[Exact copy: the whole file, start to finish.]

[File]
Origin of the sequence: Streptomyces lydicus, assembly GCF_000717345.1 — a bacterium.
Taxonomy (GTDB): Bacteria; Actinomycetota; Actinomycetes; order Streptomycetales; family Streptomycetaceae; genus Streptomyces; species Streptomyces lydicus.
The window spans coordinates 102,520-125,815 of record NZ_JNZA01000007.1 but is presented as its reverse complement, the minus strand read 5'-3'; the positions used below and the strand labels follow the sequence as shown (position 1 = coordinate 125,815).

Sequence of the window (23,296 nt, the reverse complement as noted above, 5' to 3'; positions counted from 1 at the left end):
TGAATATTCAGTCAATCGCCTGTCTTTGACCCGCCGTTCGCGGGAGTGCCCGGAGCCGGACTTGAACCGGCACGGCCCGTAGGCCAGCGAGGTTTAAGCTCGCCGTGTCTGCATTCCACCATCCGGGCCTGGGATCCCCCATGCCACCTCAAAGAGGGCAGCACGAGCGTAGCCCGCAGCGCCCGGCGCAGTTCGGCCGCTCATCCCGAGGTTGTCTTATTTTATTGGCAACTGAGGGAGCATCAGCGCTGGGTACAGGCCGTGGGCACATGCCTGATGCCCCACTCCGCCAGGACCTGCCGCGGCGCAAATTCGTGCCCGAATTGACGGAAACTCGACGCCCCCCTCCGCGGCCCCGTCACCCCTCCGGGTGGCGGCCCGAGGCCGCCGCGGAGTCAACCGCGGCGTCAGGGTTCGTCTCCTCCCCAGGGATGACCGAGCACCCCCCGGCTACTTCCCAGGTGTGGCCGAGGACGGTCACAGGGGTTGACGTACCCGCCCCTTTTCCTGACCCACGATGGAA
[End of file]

Origin of the sequence: Streptomyces lydicus, assembly GCF_000717345.1 — a bacterium.
Taxonomy (GTDB): Bacteria; Actinomycetota; Actinomycetes; order Streptomycetales; family Streptomycetaceae; genus Streptomyces; species Streptomyces lydicus.
The window spans coordinates 102,520-125,815 of record NZ_JNZA01000007.1 but is presented as its reverse complement, the minus strand read 5'-3'; the positions used below and the strand labels follow the sequence as shown (position 1 = coordinate 125,815).

Sequence of the window (23,296 nt, the reverse complement as noted above, 5' to 3'; positions counted from 1 at the left end):
TGAATATTCAGTCAATCGCCTGTCTTTGACCCGCCGTTCGCGGGAGTGCCCGGAGCCGGACTTGAACCGGCACGGCCCGTAGGCCAGCGAGGTTTAAGCTCGCCGTGTCTGCATTCCACCATCCGGGCCTGGGATCCCCCATGCCACCTCAAAGAGGGCAGCACGAGCGTAGCCCGCAGCGCCCGGCGCAGTTCGGCCGCTCATCCCGAGGTTGTCTTATTTTATTGGCAACTGAGGGAGCATCAGCGCTGGGTACAGGCCGTGGGCACATGCCTGATGCCCCACTCCGCCAGGACCTGCCGCGGCGCAAATTCGTGCCCGAATTGACGGAAACTCGACGCCCCCCTCCGCGGCCCCGTCACCCCTCCGGGTGGCGGCCCGAGGCCGCCGCGGAGTCAACCGCGGCGTCAGGGTTCGTCTCCTCCCCAGGGATGACCGAGCACCCCCCGGCTACTTCCCAGGTGTGGCCGAGGACGGTCACAGGGGTTGACGTACCCGCCCCTTTTCCTGACCCACGATGGAA